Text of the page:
Where Is Our Turkey Gold Impound?

Thu, 20 Feb 2014 Source: Okoampa-Ahoofe, Kwame

By Kwame Okoampa-Ahoofe, Jr., Ph.D.

Since the arrest of the Deputy Director of the Ghana Minerals Board, or some such statutory organization - I forget the exact name of the concerned institution - and one or two private "Galamsey" operatives, or local fronts for some foreign "gold diggers," in the wake of the impounding of a Ghanaian gold contraband at the Istanbul International Airport, not much else, by way of judicial prosecution, has come of that case. And so I am hereby assuming that somewhere along the line, somebody highly placed in government decided that enough time had transpired for a short-memory afflicted Ghanaian populace to forget all about the matter.

Well, fortunately or unfortunately, some of us are well-endowed with more than adequate memory capacity to remember the aforesaid incident. And here must also be briefly recalled the fact that the cargo jetliner involved in the scam had reportedly originated somewhere in Arab-dominated North Africa. Libya, to be exact, and had been scheduled to unload its precious mineral cargo at Tehran airport. The bullion were allegedly being airlifted to Iran for some sort of assaying, or scientific validation, in some laboratory thereabouts.

What further complicated the criminality of the entire scam was the fact that the humongous value of the bullion had been woefully and deliberately understated/underquoted to customs officials at Ghana's Kotoka International Airport (KIA). It also well appears, as already noted above, that some well-positioned Ghanaians in government were unpatriotically fronting for some hardnosed and reckless foreign "bounty hunters," and I mean the latter quote literally.

At any rate, what brought my attention back to the infamous Istanbul Affair was a news report alleging President Mahama to have scandalously told a plenary gathering of the membership of the World Economic Forum in Davos, Switzerland, that Ghana did not have a jewelry industry (See "President Mahama Speaks on Mining" Ghanaweb.com 1/27/14). What Ghana's chief-of-state would have been more accurate to have observed is that Ghanaian leaders, including himself, have, to-date, not been intelligent, patriotic and foresighted enough to be able to significantly boost employment capacity in our local jewelry industry, by radically modernizing and supporting disadvantageously placed indigenous entrepreneurs in the global jewelry market.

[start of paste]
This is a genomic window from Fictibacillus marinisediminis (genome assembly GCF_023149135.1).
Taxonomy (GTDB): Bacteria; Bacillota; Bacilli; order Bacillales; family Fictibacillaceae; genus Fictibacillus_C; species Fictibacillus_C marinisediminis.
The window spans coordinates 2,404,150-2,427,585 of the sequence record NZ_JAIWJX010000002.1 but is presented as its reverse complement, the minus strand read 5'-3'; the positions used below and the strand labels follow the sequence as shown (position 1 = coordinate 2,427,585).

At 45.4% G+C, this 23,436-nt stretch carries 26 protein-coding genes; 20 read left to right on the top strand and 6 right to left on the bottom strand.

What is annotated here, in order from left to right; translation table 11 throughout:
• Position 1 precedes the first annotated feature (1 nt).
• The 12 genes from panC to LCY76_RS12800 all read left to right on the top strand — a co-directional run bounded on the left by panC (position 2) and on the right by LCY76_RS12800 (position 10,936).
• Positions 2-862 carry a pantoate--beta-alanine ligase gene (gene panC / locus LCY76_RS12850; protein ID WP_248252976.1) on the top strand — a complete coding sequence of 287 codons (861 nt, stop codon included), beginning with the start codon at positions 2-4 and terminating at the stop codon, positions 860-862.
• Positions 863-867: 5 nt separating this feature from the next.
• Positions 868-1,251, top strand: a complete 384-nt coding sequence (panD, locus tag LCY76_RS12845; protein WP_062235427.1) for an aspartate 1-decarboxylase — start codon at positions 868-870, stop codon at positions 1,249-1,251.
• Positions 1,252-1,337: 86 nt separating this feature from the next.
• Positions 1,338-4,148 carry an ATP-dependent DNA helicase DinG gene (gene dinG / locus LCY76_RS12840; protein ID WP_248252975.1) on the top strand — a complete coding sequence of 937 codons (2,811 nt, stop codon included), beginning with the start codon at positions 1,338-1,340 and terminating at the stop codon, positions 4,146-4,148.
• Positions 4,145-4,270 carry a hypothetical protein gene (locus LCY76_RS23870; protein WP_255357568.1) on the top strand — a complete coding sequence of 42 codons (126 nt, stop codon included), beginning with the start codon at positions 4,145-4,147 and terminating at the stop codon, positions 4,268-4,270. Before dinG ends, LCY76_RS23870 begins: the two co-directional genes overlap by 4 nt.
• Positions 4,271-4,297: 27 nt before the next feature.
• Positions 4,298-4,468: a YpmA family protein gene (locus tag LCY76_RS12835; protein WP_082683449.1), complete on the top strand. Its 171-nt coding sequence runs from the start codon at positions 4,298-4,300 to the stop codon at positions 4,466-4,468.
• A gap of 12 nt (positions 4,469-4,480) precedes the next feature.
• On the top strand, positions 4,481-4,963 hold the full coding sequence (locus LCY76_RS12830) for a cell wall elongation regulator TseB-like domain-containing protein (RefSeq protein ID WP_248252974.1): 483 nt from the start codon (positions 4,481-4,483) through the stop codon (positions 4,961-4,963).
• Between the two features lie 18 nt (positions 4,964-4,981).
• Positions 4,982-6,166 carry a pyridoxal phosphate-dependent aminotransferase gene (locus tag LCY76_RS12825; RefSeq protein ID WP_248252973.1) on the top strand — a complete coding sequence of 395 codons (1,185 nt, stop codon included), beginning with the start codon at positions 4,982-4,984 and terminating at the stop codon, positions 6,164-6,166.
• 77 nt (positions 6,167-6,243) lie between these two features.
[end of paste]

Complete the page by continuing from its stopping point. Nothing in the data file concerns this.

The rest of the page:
Instead, our leaders have curiously, albeit predictably, preferred the primrose path of permitting Arab migrants and immigrants, largely Syrians and Lebanese, to effectively dominate this very lucrative industry. In the process, indigenous Ghanaians have been scandalously rendered mere avid consumers of the very mineral resource for which their ancestors had distinguished themselves and their region of the world throughout the European middle-ages and even long before that, the known ancient world as a whole.

Mr. Mahama was also excruciatingly eloquent in underscoring the fact that his country has had to export raw and cheaply priced bauxite to the industrialized West, and then zanily import alumina to feed her sole aluminum smelter, "and then export and re-import [some of the same] aluminum to feed our industry." The President was dead-on-target to tersely add as follows, "It just doesn't make sense."

Well, this is the fundamental essence of President Kwame Nkrumah's much-touted industrial revolution. But what is amusing here is the fact that President Mahama has been actively engaged in our national politics for at least two decades. And so when did the Bole-Bamboi petty chieftain come to such progressive realization? And even more importantly, what concrete steps and / or plans has he enacted to radically reverse this horse-rider trade and industrial relationship - in Achebeian parlance - between Ghana and our so-called partners abroad?

You see, no "wise politician" can support a government whose leadership is criminally unwilling to advance the economic status of its people. And this is precisely where our beloved nation stands today. And such intellectually and entrepreneurially regressive and morally undisciplined leadership is indisputably what is wrong with our nation today.


*Kwame Okoampa-Ahoofe, Jr., Ph.D.

Department of English

Nassau Community College of SUNY

Garden City, New York

Feb. 16, 2014

E-mail: okoampaahoofe@optimum.net


Columnist: Okoampa-Ahoofe, Kwame